The night I got diagnosed—after an hours-long phone call with my sister—I came home, crawled into bed, watched Postcards From the Edge, and sobbed myself to sleep as it played in the background. I knew now that I was drawn to Carrie for more than just her eccentric humor or her role as Princess Leia. There was a primal recognition of self, something I realized way back when and now knew why. Even though Suzanne Vale—Carrie’s alter ego, whose life loosely mirrors her own—isn’t diagnosed bipolar in the film, Carrie’s screenplay says a lot without saying much at all. Addiction is often an early symptom of the disorder, and Suzanne is certainly an addict—not just of the Percocet she mows down like candy, but of chaos and disarray. She drinks Jack Faulkner in like a fine whiskey, sip after sip until the bottle’s gone. She trades manic episodes with her mother, the two of them living out psychotic field trips in the other one’s brain. Doris spikes her smoothies with vodka, drinks wine in the early morning hours, but still guards her daughter’s own proclivities like a vulture. “What if you had a mother like Joan Crawford or Lana Turner?” she asks when Suzanne balks at her, a deflection of the finest order.
In one of the film’s more famous scenes, a fresh-from-rehab Suzanne is forced to attend a party her mother throws to celebrate her sobriety. Doris forces her to sing for the crowd, and Suzanne unwillingly compiles, singing a soulful cover of Cindy Walker’s “You Don’t Know Me.” It’s a beautiful moment, where Suzanne funnels her frustration and pain into something like reclamation. “No one will ever know / The one who loves you so / No you don’t know me.”
It’s a big moment for Suzanne, but it’s immediately stolen from her by her mother, who steps forward after her daughter’s performance to do her own number for the room. Only hers is a more rambunctious act, more crowd-pleasing. Suzanne watches her mother with a telling knowingness. She isn’t fixed because she’s sober; this chaotic, exuberant life is in her DNA. Her mother’s desire for attention is her future, too. Drama, lawlessness, mania—they’re a lifelong dance.
Suzanne and Doris are my people. They exist in the world with the loudness reserved for those touched by disorder and dysfunction. But they aren’t silent participants in the crummy hand they’ve been dealt; they’re fully active citizens of the world—even if they come off “crazy.” By the film’s end, they’ve learned how to funnel their mutually assured destruction into a casual, simpatico life; or as casual as life can be for two Hollywood actresses. It is my dream way of going about things as my newly diagnosed life unfolds: as my imperfect self, but in conjunction with the people and the world around me, and fully capable of enjoying fabulous, magical things.
Carrie Fisher didn’t want to play the part of Suzanne in the film because, “I already played Suzanne,” she would say. It’s true that the story follows events from her own life almost to the dot. She wrote the novel, Postcards from the Edge, after her own stint in rehab, and it mimics the time thereafter, when she transitioned from actress to acclaimed author, and picked back up the pieces of her life that had fallen into what she thought at the time was an endless sinkhole.
“I was very unhappy back then. I was just a mess,” Carrie tells the camera in Bright Lights: Starring Carrie Fisher and Debbie Reynolds, an HBO documentary released after her and Reynolds’ death that detailed the intricacies of their lives and mother-daughter relationship. “Some of the things that are in the movie happened.”
The novel was released in 1987—years after Carrie was diagnosed bipolar at age 24—and the film, for which she adapted the screenplay, in 1990. Most people will miss the disease that rests in its margins, but the bipolar eye sees all; it sees the loving way Suzanne looks at bottles of pills in her mother’s medicine cabinet, infatuated with the idea of release, impressed with how close and how dangerous that release is. I looked the same way at bottles of wine in the grocery store, my fingertips grazing liquid relief, an intoxicating mixture of fantasy and peril.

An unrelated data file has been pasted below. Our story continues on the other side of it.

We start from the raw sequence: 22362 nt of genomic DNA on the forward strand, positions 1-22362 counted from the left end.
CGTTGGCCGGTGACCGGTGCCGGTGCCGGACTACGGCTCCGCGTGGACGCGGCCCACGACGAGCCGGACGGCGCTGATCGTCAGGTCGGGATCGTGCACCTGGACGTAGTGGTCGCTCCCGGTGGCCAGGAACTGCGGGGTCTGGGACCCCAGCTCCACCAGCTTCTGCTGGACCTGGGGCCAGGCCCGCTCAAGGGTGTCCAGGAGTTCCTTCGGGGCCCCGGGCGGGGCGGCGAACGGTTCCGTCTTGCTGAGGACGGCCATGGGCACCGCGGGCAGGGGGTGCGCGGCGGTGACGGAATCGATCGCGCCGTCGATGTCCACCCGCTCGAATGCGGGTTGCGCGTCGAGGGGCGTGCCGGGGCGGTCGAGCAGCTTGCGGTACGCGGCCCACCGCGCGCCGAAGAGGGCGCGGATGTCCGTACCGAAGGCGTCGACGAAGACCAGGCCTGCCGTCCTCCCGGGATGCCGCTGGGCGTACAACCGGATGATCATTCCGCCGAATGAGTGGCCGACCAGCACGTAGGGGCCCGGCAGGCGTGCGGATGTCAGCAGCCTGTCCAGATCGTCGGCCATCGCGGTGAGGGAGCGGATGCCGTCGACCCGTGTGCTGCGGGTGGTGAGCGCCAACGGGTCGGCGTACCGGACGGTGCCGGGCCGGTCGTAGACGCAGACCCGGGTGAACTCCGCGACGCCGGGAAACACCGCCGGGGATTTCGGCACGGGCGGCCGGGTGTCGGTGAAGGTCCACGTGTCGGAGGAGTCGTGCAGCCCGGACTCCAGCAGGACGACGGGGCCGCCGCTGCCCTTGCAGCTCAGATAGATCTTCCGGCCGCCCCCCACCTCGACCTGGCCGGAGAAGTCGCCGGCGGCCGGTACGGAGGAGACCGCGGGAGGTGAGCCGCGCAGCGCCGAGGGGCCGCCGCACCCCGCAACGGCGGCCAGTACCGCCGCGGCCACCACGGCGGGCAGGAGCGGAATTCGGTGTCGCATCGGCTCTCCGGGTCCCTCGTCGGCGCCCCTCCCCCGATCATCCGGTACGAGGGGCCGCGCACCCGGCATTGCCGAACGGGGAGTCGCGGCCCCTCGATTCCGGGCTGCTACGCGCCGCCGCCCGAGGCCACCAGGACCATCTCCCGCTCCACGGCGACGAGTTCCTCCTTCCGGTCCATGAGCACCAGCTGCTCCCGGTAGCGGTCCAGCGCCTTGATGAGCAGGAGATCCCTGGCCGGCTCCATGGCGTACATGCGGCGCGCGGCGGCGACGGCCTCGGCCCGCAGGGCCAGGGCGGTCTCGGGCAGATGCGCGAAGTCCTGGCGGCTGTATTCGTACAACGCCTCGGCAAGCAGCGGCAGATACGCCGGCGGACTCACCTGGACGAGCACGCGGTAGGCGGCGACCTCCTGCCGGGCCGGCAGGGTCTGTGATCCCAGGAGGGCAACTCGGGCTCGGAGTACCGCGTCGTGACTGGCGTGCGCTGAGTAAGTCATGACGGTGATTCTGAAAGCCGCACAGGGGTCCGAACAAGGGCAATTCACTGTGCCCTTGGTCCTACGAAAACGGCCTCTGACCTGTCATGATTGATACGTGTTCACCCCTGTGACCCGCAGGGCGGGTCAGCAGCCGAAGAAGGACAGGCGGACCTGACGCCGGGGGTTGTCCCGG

Near the end of Bright Lights, Carrie (now in her late 50s) sits in her home as a woman does her nails. She’s watching Funny Girl on TV and singing along, reciting lines at rapid-speed. She’s manic—“It’ll go out of style soon and then I’ll just be quirky,” she jokes—and in that mania, she says something that cycles through my brain every day, as I wage a war with my new meds, as I try to quiet the voice that goes goes goes in my head, as I try to lull myself to sleep that never comes easy: “You know what would be so cool? To get to the end of my personality, and just, like, lay in the sun.”
Carrie died in 2016 with drugs and bipolar meds in her system. But I’ve never found that hopeless, even after my own diagnosis. She was 60, too young but also old enough to have filled her life with so much experience, so many stories. Best of all, she created something special, something eternal in that time; she wrote about her hardest, most embarrassing, most human moments with gusto, humor, and care. She gave us, her fellow disordered siblings, a rope through the muck. Every time I pick up one of her books, or turn on Postcards from the Edge, I remember that there are other people like me in this world, living weirdly, just trying to figure it out.
Her life was was still riddled with things I fear my future may have in store—hospitalization, intensive psychotherapy, mental breakdowns—but I’m entering this next stage prepared. Equipped with Carrie’s words as solace, with Suzanne’s spitfire in my back pocket; proud that I took a big step for myself, and ready to laugh through all of the shit that life is about to fling my way.
I’m still 30. I still look into my mirror every day and see the things that I hate, feel that same chalky discomfort, struggle just to keep my head on straight. But my life is, at the very least, funny. And for now, that is quite acceptable.